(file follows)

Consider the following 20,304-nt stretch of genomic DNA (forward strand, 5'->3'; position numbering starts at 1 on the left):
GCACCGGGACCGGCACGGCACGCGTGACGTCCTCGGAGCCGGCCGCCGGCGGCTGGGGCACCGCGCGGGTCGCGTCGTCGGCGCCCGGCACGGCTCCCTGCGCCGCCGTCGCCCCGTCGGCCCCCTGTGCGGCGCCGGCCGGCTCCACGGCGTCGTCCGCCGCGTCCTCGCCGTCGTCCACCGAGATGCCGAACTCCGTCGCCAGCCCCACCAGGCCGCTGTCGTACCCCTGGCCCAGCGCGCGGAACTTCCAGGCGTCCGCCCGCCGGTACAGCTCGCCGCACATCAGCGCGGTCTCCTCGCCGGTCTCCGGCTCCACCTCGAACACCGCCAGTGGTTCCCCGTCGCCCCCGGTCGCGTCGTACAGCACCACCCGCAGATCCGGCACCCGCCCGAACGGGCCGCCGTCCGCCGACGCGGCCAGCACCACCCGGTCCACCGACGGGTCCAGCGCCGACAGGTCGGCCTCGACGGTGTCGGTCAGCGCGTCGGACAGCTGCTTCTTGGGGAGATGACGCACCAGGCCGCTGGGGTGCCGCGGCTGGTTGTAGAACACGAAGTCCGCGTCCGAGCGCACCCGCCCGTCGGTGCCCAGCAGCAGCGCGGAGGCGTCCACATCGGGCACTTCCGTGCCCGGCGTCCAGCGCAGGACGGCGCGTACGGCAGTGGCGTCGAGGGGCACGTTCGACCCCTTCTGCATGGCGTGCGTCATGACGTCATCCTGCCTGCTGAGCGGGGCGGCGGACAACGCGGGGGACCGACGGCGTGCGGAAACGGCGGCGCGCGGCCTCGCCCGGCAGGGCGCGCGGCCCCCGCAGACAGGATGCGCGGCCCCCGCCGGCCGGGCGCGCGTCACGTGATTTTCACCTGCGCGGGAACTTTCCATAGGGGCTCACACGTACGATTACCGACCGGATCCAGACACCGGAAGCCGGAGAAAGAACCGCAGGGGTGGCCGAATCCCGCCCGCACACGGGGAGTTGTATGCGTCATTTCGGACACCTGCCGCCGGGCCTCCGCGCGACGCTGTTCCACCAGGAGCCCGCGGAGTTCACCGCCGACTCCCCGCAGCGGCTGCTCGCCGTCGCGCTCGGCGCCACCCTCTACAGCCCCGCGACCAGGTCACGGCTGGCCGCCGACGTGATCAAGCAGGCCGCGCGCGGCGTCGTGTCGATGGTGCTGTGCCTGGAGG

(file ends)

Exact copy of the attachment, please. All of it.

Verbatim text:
Consider the following 20,304-nt stretch of genomic DNA (forward strand, 5'->3'; position numbering starts at 1 on the left):
GCACCGGGACCGGCACGGCACGCGTGACGTCCTCGGAGCCGGCCGCCGGCGGCTGGGGCACCGCGCGGGTCGCGTCGTCGGCGCCCGGCACGGCTCCCTGCGCCGCCGTCGCCCCGTCGGCCCCCTGTGCGGCGCCGGCCGGCTCCACGGCGTCGTCCGCCGCGTCCTCGCCGTCGTCCACCGAGATGCCGAACTCCGTCGCCAGCCCCACCAGGCCGCTGTCGTACCCCTGGCCCAGCGCGCGGAACTTCCAGGCGTCCGCCCGCCGGTACAGCTCGCCGCACATCAGCGCGGTCTCCTCGCCGGTCTCCGGCTCCACCTCGAACACCGCCAGTGGTTCCCCGTCGCCCCCGGTCGCGTCGTACAGCACCACCCGCAGATCCGGCACCCGCCCGAACGGGCCGCCGTCCGCCGACGCGGCCAGCACCACCCGGTCCACCGACGGGTCCAGCGCCGACAGGTCGGCCTCGACGGTGTCGGTCAGCGCGTCGGACAGCTGCTTCTTGGGGAGATGACGCACCAGGCCGCTGGGGTGCCGCGGCTGGTTGTAGAACACGAAGTCCGCGTCCGAGCGCACCCGCCCGTCGGTGCCCAGCAGCAGCGCGGAGGCGTCCACATCGGGCACTTCCGTGCCCGGCGTCCAGCGCAGGACGGCGCGTACGGCAGTGGCGTCGAGGGGCACGTTCGACCCCTTCTGCATGGCGTGCGTCATGACGTCATCCTGCCTGCTGAGCGGGGCGGCGGACAACGCGGGGGACCGACGGCGTGCGGAAACGGCGGCGCGCGGCCTCGCCCGGCAGGGCGCGCGGCCCCCGCAGACAGGATGCGCGGCCCCCGCCGGCCGGGCGCGCGTCACGTGATTTTCACCTGCGCGGGAACTTTCCATAGGGGCTCACACGTACGATTACCGACCGGATCCAGACACCGGAAGCCGGAGAAAGAACCGCAGGGGTGGCCGAATCCCGCCCGCACACGGGGAGTTGTATGCGTCATTTCGGACACCTGCCGCCGGGCCTCCGCGCGACGCTGTTCCACCAGGAGCCCGCGGAGTTCACCGCCGACTCCCCGCAGCGGCTGCTCGCCGTCGCGCTCGGCGCCACCCTCTACAGCCCCGCGACCAGGTCACGGCTGGCCGCCGACGTGATCAAGCAGGCCGCGCGCGGCGTCGTGTCGATGGTGCTGTGCCTGGAGG